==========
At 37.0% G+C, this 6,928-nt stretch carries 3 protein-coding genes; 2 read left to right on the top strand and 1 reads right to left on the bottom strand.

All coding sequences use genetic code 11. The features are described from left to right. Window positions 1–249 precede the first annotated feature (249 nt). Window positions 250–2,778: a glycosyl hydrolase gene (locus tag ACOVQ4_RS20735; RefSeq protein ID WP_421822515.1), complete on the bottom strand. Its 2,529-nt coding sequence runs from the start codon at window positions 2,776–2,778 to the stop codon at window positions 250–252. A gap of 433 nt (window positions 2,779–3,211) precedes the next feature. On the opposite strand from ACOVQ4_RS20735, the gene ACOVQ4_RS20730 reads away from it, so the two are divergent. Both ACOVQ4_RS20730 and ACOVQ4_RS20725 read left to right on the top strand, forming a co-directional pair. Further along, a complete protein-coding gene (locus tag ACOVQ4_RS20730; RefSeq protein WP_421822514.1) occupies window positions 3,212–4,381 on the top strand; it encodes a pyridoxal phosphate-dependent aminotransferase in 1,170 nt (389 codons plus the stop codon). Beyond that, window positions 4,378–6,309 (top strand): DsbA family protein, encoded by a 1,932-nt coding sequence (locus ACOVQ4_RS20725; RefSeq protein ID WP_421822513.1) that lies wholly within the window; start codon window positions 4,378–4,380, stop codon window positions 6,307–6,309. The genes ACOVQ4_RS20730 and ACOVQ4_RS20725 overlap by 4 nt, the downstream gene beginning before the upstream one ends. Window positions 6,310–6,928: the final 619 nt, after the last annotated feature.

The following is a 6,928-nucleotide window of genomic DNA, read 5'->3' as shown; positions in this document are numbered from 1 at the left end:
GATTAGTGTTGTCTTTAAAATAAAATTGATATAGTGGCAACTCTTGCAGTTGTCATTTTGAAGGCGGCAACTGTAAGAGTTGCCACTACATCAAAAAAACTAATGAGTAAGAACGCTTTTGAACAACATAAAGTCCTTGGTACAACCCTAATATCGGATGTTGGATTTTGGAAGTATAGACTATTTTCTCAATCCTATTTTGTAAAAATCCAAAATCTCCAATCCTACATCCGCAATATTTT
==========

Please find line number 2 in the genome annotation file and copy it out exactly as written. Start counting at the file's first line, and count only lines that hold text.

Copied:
All coding sequences use genetic code 11. The features are described from left to right. Window positions 1–249 precede the first annotated feature (249 nt). Window positions 250–2,778: a glycosyl hydrolase gene (locus tag ACOVQ4_RS20735; RefSeq protein ID WP_421822515.1), complete on the bottom strand. Its 2,529-nt coding sequence runs from the start codon at window positions 2,776–2,778 to the stop codon at window positions 250–252. A gap of 433 nt (window positions 2,779–3,211) precedes the next feature. On the opposite strand from ACOVQ4_RS20735, the gene ACOVQ4_RS20730 reads away from it, so the two are divergent. Both ACOVQ4_RS20730 and ACOVQ4_RS20725 read left to right on the top strand, forming a co-directional pair. Further along, a complete protein-coding gene (locus tag ACOVQ4_RS20730; RefSeq protein WP_421822514.1) occupies window positions 3,212–4,381 on the top strand; it encodes a pyridoxal phosphate-dependent aminotransferase in 1,170 nt (389 codons plus the stop codon). Beyond that, window positions 4,378–6,309 (top strand): DsbA family protein, encoded by a 1,932-nt coding sequence (locus ACOVQ4_RS20725; RefSeq protein ID WP_421822513.1) that lies wholly within the window; start codon window positions 4,378–4,380, stop codon window positions 6,307–6,309. The genes ACOVQ4_RS20730 and ACOVQ4_RS20725 overlap by 4 nt, the downstream gene beginning before the upstream one ends. Window positions 6,310–6,928: the final 619 nt, after the last annotated feature.